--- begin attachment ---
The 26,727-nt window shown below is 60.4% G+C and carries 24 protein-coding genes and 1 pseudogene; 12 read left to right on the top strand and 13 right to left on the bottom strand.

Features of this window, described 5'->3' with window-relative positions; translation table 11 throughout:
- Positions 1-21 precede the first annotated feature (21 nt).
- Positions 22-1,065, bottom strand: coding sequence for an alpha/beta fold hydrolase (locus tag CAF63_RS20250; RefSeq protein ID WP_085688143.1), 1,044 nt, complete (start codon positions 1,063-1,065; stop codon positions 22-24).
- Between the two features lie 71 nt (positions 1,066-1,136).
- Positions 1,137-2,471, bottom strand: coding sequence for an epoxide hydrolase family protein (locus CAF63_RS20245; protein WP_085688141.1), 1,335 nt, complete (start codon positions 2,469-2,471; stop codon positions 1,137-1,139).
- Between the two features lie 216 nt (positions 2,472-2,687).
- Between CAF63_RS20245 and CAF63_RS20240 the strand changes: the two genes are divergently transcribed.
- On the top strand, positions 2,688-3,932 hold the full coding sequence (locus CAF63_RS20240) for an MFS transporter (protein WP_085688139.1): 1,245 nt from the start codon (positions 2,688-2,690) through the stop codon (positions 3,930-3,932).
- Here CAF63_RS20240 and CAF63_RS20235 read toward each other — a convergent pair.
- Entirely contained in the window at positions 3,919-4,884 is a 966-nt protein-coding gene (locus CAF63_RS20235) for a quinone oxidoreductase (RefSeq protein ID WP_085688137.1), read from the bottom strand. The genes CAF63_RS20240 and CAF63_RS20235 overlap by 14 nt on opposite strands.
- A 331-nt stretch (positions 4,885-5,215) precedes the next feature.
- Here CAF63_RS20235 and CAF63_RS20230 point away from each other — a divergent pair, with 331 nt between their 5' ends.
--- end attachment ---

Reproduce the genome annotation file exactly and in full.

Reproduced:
The 26,727-nt window shown below is 60.4% G+C and carries 24 protein-coding genes and 1 pseudogene; 12 read left to right on the top strand and 13 right to left on the bottom strand.

Features of this window, described 5'->3' with window-relative positions; translation table 11 throughout:
- Positions 1-21 precede the first annotated feature (21 nt).
- Positions 22-1,065, bottom strand: coding sequence for an alpha/beta fold hydrolase (locus tag CAF63_RS20250; RefSeq protein ID WP_085688143.1), 1,044 nt, complete (start codon positions 1,063-1,065; stop codon positions 22-24).
- Between the two features lie 71 nt (positions 1,066-1,136).
- Positions 1,137-2,471, bottom strand: coding sequence for an epoxide hydrolase family protein (locus CAF63_RS20245; protein WP_085688141.1), 1,335 nt, complete (start codon positions 2,469-2,471; stop codon positions 1,137-1,139).
- Between the two features lie 216 nt (positions 2,472-2,687).
- Between CAF63_RS20245 and CAF63_RS20240 the strand changes: the two genes are divergently transcribed.
- On the top strand, positions 2,688-3,932 hold the full coding sequence (locus CAF63_RS20240) for an MFS transporter (protein WP_085688139.1): 1,245 nt from the start codon (positions 2,688-2,690) through the stop codon (positions 3,930-3,932).
- Here CAF63_RS20240 and CAF63_RS20235 read toward each other — a convergent pair.
- Entirely contained in the window at positions 3,919-4,884 is a 966-nt protein-coding gene (locus CAF63_RS20235) for a quinone oxidoreductase (RefSeq protein ID WP_085688137.1), read from the bottom strand. The genes CAF63_RS20240 and CAF63_RS20235 overlap by 14 nt on opposite strands.
- A 331-nt stretch (positions 4,885-5,215) precedes the next feature.
- Here CAF63_RS20235 and CAF63_RS20230 point away from each other — a divergent pair, with 331 nt between their 5' ends.